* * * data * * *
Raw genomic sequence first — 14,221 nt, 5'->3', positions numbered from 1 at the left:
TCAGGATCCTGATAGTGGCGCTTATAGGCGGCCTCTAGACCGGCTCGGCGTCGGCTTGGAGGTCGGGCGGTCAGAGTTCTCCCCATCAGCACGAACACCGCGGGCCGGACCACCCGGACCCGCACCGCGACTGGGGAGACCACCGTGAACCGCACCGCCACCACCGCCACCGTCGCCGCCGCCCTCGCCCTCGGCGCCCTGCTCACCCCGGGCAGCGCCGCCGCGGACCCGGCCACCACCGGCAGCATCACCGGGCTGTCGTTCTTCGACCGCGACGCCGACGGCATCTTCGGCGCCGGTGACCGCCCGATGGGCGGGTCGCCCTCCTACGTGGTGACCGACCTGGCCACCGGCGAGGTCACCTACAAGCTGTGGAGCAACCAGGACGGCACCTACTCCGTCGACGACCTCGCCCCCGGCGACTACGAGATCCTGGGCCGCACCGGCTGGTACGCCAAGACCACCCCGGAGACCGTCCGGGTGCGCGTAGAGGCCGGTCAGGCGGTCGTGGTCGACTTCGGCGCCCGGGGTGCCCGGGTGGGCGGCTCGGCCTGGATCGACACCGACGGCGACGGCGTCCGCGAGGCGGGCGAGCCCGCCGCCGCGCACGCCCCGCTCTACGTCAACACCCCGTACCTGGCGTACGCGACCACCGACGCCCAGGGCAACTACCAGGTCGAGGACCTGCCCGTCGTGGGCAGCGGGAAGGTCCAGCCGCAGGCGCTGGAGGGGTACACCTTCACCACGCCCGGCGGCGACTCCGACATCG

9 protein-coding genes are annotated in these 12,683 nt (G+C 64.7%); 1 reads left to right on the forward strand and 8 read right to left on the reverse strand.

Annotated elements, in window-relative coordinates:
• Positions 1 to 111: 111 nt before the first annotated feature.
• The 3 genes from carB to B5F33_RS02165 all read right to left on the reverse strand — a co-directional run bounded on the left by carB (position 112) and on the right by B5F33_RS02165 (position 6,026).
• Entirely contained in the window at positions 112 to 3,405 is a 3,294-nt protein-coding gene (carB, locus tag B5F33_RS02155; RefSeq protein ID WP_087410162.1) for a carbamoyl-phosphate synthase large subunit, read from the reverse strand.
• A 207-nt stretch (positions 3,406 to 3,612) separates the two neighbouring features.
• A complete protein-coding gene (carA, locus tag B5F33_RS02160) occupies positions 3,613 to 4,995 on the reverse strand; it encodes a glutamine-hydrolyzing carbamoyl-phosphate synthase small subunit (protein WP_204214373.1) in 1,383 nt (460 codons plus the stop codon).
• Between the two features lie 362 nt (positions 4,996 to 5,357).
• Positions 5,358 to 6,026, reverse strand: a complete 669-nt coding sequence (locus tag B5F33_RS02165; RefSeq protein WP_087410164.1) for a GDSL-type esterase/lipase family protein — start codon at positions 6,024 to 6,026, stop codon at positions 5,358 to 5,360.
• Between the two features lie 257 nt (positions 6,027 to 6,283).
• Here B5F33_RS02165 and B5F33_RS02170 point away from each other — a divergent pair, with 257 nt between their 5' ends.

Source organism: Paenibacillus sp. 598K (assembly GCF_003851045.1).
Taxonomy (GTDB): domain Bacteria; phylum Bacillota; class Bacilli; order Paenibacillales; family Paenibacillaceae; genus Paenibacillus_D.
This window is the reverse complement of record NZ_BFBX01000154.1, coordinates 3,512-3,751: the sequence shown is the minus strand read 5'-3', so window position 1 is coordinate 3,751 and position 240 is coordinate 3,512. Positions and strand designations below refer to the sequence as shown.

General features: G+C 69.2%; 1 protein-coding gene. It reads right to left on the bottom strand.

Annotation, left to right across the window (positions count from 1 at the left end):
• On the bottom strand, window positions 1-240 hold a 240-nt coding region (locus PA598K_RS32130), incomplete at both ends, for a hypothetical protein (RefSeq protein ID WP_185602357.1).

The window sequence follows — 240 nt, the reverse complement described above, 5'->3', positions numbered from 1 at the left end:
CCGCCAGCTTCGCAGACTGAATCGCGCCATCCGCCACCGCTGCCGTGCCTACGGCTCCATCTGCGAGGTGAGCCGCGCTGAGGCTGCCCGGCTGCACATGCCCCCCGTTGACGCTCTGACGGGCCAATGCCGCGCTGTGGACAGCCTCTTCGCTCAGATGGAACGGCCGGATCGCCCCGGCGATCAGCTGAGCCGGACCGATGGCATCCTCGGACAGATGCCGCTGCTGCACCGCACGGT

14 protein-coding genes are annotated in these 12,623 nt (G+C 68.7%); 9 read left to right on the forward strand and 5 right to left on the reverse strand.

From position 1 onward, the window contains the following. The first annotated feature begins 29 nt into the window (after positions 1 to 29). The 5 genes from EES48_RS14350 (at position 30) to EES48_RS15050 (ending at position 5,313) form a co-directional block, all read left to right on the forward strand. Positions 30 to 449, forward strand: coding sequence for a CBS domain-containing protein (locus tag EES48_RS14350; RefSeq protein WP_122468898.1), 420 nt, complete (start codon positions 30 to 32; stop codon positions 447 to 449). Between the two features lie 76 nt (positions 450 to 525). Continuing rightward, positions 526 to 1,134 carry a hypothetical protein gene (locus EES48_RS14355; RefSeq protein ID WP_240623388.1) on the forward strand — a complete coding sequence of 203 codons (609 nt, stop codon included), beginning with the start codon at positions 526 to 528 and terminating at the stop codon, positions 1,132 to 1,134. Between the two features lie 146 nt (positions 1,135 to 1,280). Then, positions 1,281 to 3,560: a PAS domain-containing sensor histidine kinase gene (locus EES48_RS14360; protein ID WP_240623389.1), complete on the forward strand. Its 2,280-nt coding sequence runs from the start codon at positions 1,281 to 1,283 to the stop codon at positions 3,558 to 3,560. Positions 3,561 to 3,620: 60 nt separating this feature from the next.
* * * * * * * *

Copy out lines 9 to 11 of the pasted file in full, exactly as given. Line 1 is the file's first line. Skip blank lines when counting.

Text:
• A complete protein-coding gene (carA, locus tag B5F33_RS02160) occupies positions 3,613 to 4,995 on the reverse strand; it encodes a glutamine-hydrolyzing carbamoyl-phosphate synthase small subunit (protein WP_204214373.1) in 1,383 nt (460 codons plus the stop codon).
• Between the two features lie 362 nt (positions 4,996 to 5,357).
• Positions 5,358 to 6,026, reverse strand: a complete 669-nt coding sequence (locus tag B5F33_RS02165; RefSeq protein WP_087410164.1) for a GDSL-type esterase/lipase family protein — start codon at positions 6,024 to 6,026, stop codon at positions 5,358 to 5,360.